Wear Proper Footwear
It can be difficult to look past flashy appearances and focus on shoe quality, but mke sure you select your basketball shoes based on your foot- and ankle-support needs. The fit of a shoe is much more important than how well it complements a uniform.
Ill-fitting shoes can cause minor irritation, like blisters, but they can be much more hazardous, like if they cause you to trip, land funny, roll your ankle or unnecessarily strain your muscles.
Don't Overlook Fundamentals
Warm-ups, cool-downs and stretches aren't the most exciting parts of being an athlete, but they're crucial to injury prevention. Invest the time in easing into a particularly rigorous practice session or competition, so your feet are ready for the quick movements and high performance you demand during a game. Cooling down is just as important: Allow your heart to recover from the increased demand of intense competition, and stretch to reduce soreness.
Remember to hydrate, too. Dehydration causes muscle fatigue, can compromise your form and, therefore, increase your risk for injury. Don't let impatience get the best of you, because injury recovery will be much more time consuming than practicing good athletic habits in the first place.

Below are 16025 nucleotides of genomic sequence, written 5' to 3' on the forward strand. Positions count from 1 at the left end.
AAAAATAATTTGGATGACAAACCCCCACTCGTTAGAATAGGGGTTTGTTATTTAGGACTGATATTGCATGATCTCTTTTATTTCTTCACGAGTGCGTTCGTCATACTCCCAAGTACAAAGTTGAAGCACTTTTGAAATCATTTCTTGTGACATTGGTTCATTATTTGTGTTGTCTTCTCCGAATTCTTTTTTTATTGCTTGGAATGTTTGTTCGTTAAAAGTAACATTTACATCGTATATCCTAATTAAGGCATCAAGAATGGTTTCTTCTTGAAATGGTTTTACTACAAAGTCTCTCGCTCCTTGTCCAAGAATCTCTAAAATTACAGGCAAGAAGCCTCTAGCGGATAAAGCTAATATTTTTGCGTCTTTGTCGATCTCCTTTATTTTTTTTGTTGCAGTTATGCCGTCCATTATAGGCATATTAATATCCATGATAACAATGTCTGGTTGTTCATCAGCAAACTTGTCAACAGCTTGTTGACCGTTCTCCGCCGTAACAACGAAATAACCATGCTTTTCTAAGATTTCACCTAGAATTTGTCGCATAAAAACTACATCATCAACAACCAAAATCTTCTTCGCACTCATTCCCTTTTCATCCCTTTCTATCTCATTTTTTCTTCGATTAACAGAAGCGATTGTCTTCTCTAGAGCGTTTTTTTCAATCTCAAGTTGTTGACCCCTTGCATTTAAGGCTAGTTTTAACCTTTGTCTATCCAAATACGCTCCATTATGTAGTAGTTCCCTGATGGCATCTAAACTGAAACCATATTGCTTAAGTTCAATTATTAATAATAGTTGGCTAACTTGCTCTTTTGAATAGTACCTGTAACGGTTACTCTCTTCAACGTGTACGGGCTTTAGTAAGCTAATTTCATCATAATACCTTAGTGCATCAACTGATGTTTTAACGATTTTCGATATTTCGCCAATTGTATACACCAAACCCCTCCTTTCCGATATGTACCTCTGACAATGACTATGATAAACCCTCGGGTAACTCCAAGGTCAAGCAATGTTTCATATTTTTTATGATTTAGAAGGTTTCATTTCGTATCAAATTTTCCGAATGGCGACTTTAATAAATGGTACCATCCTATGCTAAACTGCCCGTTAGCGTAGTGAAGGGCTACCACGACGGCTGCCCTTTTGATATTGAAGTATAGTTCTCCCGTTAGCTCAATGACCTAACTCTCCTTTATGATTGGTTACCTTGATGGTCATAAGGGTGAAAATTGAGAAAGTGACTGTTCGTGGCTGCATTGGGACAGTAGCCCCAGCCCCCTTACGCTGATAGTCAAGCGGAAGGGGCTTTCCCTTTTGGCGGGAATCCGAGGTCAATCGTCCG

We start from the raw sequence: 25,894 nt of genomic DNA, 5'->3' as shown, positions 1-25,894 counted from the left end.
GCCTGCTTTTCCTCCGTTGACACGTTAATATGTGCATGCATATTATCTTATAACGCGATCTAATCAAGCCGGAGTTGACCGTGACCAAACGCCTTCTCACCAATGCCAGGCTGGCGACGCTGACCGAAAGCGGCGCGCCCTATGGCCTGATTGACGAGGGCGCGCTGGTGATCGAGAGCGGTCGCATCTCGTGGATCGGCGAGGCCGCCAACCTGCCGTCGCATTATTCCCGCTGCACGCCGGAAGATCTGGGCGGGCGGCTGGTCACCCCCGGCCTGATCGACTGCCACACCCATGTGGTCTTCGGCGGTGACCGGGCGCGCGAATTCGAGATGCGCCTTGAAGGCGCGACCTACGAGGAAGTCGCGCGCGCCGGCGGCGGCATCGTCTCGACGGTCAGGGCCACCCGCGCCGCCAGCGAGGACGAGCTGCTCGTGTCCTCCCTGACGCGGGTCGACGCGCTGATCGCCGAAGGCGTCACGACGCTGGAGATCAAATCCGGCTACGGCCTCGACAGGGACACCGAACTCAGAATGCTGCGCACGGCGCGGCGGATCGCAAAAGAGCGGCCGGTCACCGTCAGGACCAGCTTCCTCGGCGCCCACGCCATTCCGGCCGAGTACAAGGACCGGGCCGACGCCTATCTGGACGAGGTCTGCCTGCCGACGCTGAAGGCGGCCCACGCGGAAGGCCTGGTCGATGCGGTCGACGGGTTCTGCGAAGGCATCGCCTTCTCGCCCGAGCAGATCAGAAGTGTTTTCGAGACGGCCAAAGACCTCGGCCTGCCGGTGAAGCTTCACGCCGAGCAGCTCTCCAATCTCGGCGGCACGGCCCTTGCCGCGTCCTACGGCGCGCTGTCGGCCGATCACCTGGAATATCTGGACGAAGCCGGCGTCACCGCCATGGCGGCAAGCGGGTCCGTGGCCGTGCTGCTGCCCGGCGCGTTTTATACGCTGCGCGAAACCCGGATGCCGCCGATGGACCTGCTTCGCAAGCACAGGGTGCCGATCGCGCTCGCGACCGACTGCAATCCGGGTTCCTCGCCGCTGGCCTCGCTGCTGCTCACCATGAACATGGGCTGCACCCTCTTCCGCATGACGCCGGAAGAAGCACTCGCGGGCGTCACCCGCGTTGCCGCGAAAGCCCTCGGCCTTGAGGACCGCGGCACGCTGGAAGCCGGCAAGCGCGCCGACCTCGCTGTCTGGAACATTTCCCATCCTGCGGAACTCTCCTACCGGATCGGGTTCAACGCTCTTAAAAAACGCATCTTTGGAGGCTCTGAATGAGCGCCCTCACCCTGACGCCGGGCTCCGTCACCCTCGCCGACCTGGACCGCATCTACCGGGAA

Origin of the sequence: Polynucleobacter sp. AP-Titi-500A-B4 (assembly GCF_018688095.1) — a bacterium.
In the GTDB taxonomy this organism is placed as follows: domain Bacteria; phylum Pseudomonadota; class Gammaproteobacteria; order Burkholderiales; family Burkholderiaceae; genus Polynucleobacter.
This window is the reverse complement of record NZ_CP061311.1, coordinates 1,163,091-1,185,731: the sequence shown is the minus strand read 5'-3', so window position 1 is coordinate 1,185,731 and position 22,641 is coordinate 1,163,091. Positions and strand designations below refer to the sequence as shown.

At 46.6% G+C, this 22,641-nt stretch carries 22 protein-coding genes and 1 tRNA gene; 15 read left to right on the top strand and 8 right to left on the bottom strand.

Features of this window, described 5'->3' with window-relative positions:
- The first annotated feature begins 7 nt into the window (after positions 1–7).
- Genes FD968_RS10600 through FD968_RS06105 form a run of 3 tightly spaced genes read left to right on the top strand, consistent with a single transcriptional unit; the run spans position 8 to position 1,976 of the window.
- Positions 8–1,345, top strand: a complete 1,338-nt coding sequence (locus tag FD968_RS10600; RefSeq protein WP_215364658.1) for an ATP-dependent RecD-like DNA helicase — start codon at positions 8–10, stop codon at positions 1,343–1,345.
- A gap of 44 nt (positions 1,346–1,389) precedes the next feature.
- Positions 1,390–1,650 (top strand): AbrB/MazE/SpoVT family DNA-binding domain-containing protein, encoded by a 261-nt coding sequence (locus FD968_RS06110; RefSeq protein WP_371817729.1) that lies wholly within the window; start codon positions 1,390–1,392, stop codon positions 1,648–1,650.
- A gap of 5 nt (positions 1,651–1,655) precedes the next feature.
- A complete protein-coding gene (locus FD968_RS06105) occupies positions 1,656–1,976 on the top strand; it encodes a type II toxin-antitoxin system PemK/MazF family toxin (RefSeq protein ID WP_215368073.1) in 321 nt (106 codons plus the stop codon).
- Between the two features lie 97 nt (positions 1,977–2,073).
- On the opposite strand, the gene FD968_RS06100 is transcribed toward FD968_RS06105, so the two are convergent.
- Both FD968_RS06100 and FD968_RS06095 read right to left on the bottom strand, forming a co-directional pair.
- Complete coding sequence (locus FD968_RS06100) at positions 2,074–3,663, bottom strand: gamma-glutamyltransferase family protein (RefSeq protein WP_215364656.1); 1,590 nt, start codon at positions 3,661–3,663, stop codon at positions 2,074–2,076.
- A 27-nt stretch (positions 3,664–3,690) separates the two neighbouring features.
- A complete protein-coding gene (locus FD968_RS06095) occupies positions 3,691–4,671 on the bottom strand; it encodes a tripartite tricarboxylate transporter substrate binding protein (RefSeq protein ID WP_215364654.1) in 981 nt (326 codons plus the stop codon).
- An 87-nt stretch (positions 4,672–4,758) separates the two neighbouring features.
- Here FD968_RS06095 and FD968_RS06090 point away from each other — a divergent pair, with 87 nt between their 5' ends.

If you are experiencing heel pain it could be due to these causes:
- Plantar Fasciitis - Out of all the cause for heel pain, plantar fasciitis is the most common. If you are experiencing heel pain from prolonged walking and standing then it is likely that you have plantar fasciitis. Plantar fasciitis is due to inflammation of the tight tissue that forms in the arch of the foot, which causes irritation.
- Heel Spur - A heel spur is a calcium deposit on the bottom of the heel bone. A heel spur can be visible with an X-ray and can be seen to extend forward by as much as a half-inch. If the spur is not visible on the X-ray, the condition is referred to as "heel spur syndrome"
- Tarsal Tunnel Syndrome - Tarsal tunnel syndrome is very similar to carpal tunnel syndrome and is caused by the entrapment of a large nerve in the back of the foot.
- Stress Fractures - Stress fractures of the heel bone, or calcaneus, are a more uncommon cause of heel pain. If athletes are experiencing heel pain it is important to consider stress fractures to be a cause, especially if the athlete is a long distance runner.
- Posterior Heel Pain - Posterior heel pain refers to symptoms behind the foot, rather than underneath. Achilles tendonitis and retrocalcaneal bursitis are the causes associated with posterior heel pain.
The most common causes for plantar fasciitis are:
- Advanced or new activity/training
- Prolonged standing on hard surfaces
- Flat feet
- Tight calf muscles
- improper footwear
- increased weight